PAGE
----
Our office building was located very nearby where I used to live. It was about five minutes’ drive. I mean, if I woke up late, I could still make to the meeting in fifteen minutes if I had too, assuming there were no traffic jam on my way to the office, hahaha. That is how close it was. There were some colleagues just to get to the office on time; they had to wake up very early, because they lived very far. So it was something to be grateful for because it was a short distance.

Another thing I liked about my job is that I could work from home. I mean, if I had a reason, maybe an emergency, usually our boss would allow us, in few occasions to work from home, or wherever we would be. All I needed was my office laptop, and my cellphone, and I could still get some work done wherever I would happen to be. This was a huge plus for me.

But also, once a year, all employees in country we would get together, it depends with the budget; we would also invite our family members. We would just enjoy and get to know each other. It would be really nice. It would be like a family day event. Usually we will have our getting together same time after our yearly project meeting to discuss what we have accomplished, but also setup new targets, objectives, and the way forward for the coming year.

Another thing is that we wore business casual. We didn’t have to really dress up to come up to work. In fact, on Fridays, employees could dress down, and wear t-shirts, jeans, tennis shoes or snickers, sandals, as long as is respectable for work. It wasn’t a mandatory, but if we had big meetings, or big people visiting, some colleagues would wear suits. Honestly, I am not a suit kind of person. If you see me wearing a suit, then I must be going to an interview, hahaha. I like to dress up, but wearing a suit isn’t my expression of being dressed up.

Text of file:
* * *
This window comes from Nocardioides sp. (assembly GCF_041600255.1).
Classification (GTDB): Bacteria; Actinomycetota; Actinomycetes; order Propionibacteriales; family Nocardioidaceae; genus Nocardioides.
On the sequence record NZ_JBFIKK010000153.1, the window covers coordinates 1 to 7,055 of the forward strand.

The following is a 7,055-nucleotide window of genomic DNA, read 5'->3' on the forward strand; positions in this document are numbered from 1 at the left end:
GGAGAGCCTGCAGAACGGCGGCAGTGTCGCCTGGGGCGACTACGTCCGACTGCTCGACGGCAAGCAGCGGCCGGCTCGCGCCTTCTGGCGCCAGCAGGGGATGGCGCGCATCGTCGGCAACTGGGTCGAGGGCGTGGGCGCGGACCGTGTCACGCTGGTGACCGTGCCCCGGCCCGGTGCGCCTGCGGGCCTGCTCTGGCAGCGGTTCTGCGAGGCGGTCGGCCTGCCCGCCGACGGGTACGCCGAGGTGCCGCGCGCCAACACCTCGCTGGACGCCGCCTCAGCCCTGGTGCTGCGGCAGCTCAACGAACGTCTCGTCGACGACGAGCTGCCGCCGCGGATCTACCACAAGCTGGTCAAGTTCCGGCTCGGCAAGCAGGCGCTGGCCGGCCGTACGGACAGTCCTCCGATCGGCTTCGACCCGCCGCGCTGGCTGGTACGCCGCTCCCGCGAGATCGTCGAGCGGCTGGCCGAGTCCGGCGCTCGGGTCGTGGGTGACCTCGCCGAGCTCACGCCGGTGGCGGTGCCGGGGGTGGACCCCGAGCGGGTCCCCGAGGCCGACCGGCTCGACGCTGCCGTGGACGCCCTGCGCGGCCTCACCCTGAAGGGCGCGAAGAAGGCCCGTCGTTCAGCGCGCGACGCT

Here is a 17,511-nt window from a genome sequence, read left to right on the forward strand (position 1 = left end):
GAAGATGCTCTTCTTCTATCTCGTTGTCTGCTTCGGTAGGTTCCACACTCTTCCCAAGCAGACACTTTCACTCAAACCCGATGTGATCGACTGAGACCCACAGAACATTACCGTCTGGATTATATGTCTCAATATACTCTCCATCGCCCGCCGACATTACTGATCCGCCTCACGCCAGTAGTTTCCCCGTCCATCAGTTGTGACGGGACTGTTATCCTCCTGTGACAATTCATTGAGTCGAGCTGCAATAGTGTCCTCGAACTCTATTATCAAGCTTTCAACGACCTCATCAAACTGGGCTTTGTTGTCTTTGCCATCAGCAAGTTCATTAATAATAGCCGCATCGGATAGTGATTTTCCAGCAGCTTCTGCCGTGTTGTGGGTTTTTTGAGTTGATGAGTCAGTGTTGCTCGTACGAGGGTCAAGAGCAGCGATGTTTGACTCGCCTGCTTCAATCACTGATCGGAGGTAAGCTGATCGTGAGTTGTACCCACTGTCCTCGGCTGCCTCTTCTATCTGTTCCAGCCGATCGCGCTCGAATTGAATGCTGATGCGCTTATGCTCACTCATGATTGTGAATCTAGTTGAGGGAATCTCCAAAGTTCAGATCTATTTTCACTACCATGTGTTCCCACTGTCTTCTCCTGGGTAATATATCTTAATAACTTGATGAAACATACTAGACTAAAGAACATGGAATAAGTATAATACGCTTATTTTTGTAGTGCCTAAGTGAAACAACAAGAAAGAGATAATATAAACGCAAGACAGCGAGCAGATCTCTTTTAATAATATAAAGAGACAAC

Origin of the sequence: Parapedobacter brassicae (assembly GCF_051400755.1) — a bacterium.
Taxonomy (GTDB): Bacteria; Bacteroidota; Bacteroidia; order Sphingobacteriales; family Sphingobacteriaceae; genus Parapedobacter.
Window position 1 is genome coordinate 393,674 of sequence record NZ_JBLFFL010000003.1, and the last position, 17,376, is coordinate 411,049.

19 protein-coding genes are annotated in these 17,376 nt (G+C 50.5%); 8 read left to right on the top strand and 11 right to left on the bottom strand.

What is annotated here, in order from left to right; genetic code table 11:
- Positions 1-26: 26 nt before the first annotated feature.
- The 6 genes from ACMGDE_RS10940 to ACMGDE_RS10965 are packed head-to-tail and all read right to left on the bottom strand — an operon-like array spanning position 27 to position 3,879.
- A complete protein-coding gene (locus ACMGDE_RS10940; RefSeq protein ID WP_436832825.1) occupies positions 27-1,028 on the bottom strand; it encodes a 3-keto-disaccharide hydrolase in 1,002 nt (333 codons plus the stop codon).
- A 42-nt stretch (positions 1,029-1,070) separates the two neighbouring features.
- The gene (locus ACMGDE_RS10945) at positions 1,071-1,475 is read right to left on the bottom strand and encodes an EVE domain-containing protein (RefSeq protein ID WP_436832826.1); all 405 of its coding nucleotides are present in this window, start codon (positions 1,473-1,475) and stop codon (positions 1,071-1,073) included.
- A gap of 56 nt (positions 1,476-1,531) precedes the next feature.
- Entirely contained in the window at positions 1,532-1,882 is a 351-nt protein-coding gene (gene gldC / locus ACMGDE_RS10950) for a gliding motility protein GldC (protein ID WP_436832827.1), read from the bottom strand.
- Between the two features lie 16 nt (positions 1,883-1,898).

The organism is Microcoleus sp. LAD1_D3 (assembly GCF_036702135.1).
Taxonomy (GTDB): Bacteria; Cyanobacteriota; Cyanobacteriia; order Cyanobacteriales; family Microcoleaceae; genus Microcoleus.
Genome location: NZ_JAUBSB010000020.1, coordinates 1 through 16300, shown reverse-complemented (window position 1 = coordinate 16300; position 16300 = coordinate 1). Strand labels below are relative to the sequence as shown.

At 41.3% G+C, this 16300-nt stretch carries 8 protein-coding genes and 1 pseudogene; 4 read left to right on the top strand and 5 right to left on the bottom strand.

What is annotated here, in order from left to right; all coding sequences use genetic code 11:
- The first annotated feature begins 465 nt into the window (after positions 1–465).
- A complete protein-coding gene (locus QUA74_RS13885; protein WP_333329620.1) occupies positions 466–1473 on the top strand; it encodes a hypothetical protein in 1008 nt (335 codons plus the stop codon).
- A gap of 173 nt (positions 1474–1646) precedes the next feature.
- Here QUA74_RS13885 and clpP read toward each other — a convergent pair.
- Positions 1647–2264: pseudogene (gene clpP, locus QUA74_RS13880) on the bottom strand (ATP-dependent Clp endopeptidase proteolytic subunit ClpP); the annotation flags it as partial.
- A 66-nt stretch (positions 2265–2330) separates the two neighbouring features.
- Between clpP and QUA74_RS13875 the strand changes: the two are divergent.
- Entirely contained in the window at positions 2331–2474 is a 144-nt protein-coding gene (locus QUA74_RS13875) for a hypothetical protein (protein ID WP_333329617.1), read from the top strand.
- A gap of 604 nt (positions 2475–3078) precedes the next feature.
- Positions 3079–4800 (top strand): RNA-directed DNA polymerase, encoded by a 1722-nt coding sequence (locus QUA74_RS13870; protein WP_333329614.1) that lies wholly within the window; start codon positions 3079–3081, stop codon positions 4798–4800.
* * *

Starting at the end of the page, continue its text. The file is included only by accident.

I also liked my colleagues. I honestly did. Yes, we quarreled sometimes and step on each other’s toes. We are all human beings; such things can happen, maybe not always, but in rarely occasions. But there were times at the office we acted silly, and we were like a happy family at work. We would make jokes at one another. We would eat each other’s food, hahaha. It was all part of being human. I really liked that.

I mean, I have a few more good reasons I wrote down that I didn’t want to share here. The fact that this organization or company I worked for was changing the world, helping underprivileged people, it was one of the big reasons I wanted to work there, and be part of the organization. But the above reasons that I shared were just enough to show that even you, if you do this little exercise, and write down what you like about your job, you will find out your job isn’t bad as you think. After I wrote them down, I was shocked, and I said to myself something is wrong. Why would I even think that I hated my job? And then I said, maybe I should write down what I don’t like about my job. And I sat down and thought deeply. I then found three things.

One of them is that I knew I had so much potential within me and that job wasn’t giving me the opportunity to explore my full potential. I wanted to be more, and what was presented to me was not what I wanted. There was no growth for me there, my passion was somewhere else. But I needed the money, I needed the salary they were giving me even though I thought they could have paid me more because I knew employees salaries and their scope of work. But through this little exercise, this technique of writing down the things I like about my job, it helped me find reasons to wake up every morning with excitement to go to work. After I wrote down these things, I knew why I was going there. It wasn’t as bad as I thought. I had more than ten reasons that I was grateful for, even though I wasn’t truly fulfilled at the time but it helped me somehow.

If you enjoyed this post, feel free to share, comment, and like. I would like to hear from you.

To your success,

Helen Majaga